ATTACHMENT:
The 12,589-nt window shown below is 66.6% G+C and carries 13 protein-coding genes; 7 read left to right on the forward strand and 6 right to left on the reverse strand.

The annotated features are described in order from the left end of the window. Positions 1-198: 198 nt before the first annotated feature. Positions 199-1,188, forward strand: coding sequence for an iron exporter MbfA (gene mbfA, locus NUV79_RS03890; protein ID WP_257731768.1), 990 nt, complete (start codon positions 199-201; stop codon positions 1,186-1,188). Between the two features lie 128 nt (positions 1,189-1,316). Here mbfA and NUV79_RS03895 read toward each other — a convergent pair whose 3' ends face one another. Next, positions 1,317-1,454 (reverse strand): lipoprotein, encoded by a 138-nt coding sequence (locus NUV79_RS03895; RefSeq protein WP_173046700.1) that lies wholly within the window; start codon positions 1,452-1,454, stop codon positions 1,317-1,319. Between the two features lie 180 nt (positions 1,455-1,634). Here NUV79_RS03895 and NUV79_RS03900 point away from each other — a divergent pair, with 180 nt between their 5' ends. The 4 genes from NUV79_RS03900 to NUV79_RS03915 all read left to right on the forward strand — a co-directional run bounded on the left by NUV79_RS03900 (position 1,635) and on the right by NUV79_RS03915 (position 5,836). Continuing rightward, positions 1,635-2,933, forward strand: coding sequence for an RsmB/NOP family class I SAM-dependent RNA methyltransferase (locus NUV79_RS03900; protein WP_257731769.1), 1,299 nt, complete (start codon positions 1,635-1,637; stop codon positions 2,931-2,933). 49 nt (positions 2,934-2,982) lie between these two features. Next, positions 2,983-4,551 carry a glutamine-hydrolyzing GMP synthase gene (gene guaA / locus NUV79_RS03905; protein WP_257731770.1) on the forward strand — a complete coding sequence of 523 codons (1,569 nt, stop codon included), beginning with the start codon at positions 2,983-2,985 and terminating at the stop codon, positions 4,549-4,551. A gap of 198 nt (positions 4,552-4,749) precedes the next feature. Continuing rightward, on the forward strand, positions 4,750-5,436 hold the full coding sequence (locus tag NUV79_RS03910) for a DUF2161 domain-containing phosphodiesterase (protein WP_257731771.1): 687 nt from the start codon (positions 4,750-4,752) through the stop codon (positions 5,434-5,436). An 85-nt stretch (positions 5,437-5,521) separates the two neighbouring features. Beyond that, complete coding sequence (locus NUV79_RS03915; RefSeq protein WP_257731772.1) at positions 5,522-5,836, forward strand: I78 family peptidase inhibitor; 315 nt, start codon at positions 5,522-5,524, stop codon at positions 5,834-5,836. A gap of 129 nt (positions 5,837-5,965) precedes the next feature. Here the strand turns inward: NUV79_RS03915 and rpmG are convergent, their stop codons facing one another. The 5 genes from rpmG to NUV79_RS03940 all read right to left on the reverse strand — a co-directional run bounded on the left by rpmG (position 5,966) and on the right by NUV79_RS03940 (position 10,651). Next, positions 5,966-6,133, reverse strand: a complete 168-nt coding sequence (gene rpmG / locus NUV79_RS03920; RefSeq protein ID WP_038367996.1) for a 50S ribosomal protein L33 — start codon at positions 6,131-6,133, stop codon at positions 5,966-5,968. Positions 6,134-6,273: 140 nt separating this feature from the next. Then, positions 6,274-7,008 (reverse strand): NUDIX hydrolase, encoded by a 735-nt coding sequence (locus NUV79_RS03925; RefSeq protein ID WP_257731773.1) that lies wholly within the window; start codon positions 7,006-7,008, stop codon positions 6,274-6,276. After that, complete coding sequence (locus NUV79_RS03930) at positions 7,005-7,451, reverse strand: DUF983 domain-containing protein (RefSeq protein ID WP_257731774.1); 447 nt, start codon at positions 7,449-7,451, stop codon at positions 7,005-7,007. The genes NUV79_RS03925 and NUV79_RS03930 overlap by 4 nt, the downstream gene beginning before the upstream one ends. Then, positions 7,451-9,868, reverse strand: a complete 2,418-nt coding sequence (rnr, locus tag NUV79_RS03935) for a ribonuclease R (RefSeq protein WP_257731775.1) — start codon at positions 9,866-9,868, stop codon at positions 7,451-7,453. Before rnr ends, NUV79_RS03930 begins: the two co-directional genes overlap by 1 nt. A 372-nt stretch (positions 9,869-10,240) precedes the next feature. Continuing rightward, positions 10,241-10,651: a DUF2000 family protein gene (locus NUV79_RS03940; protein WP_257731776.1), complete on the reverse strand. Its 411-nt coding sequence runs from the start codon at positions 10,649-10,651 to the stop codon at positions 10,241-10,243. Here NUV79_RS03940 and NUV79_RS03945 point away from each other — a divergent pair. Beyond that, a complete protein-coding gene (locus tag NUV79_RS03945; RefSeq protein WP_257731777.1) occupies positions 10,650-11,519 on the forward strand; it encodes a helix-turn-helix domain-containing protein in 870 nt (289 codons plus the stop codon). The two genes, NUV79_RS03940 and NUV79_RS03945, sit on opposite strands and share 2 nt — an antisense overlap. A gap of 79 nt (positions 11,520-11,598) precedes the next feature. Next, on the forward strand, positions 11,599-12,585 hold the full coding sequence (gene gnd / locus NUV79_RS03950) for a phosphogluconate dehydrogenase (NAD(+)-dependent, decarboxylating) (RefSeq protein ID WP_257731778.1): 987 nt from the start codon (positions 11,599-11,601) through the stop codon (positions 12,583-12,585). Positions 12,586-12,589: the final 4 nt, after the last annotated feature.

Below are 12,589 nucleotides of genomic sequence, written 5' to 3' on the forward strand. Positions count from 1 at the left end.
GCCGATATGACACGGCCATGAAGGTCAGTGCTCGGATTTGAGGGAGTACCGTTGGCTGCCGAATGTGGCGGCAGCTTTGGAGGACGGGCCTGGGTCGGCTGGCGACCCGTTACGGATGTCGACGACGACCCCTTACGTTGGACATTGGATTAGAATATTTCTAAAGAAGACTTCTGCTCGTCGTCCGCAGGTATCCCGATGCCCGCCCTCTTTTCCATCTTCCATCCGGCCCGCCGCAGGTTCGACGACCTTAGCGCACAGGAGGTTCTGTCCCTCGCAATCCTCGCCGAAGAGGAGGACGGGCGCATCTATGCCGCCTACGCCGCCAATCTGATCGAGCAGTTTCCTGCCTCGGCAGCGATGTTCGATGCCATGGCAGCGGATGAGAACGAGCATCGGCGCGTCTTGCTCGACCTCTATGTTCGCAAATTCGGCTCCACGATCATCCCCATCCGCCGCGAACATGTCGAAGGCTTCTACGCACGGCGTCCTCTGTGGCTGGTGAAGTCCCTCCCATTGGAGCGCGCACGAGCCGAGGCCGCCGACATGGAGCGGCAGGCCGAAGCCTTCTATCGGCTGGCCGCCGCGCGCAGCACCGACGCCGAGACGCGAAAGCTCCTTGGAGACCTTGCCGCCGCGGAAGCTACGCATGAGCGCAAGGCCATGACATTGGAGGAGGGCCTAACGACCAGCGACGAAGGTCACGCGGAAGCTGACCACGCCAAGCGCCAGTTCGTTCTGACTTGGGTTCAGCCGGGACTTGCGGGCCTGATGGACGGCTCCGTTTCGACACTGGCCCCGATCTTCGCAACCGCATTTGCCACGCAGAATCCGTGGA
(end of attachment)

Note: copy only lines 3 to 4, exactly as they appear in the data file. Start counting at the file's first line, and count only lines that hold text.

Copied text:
Below are 12,589 nucleotides of genomic sequence, written 5' to 3' on the forward strand. Positions count from 1 at the left end.
GCCGATATGACACGGCCATGAAGGTCAGTGCTCGGATTTGAGGGAGTACCGTTGGCTGCCGAATGTGGCGGCAGCTTTGGAGGACGGGCCTGGGTCGGCTGGCGACCCGTTACGGATGTCGACGACGACCCCTTACGTTGGACATTGGATTAGAATATTTCTAAAGAAGACTTCTGCTCGTCGTCCGCAGGTATCCCGATGCCCGCCCTCTTTTCCATCTTCCATCCGGCCCGCCGCAGGTTCGACGACCTTAGCGCACAGGAGGTTCTGTCCCTCGCAATCCTCGCCGAAGAGGAGGACGGGCGCATCTATGCCGCCTACGCCGCCAATCTGATCGAGCAGTTTCCTGCCTCGGCAGCGATGTTCGATGCCATGGCAGCGGATGAGAACGAGCATCGGCGCGTCTTGCTCGACCTCTATGTTCGCAAATTCGGCTCCACGATCATCCCCATCCGCCGCGAACATGTCGAAGGCTTCTACGCACGGCGTCCTCTGTGGCTGGTGAAGTCCCTCCCATTGGAGCGCGCACGAGCCGAGGCCGCCGACATGGAGCGGCAGGCCGAAGCCTTCTATCGGCTGGCCGCCGCGCGCAGCACCGACGCCGAGACGCGAAAGCTCCTTGGAGACCTTGCCGCCGCGGAAGCTACGCATGAGCGCAAGGCCATGACATTGGAGGAGGGCCTAACGACCAGCGACGAAGGTCACGCGGAAGCTGACCACGCCAAGCGCCAGTTCGTTCTGACTTGGGTTCAGCCGGGACTTGCGGGCCTGATGGACGGCTCCGTTTCGACACTGGCCCCGATCTTCGCAACCGCATTTGCCACGCAGAATCCGTGGA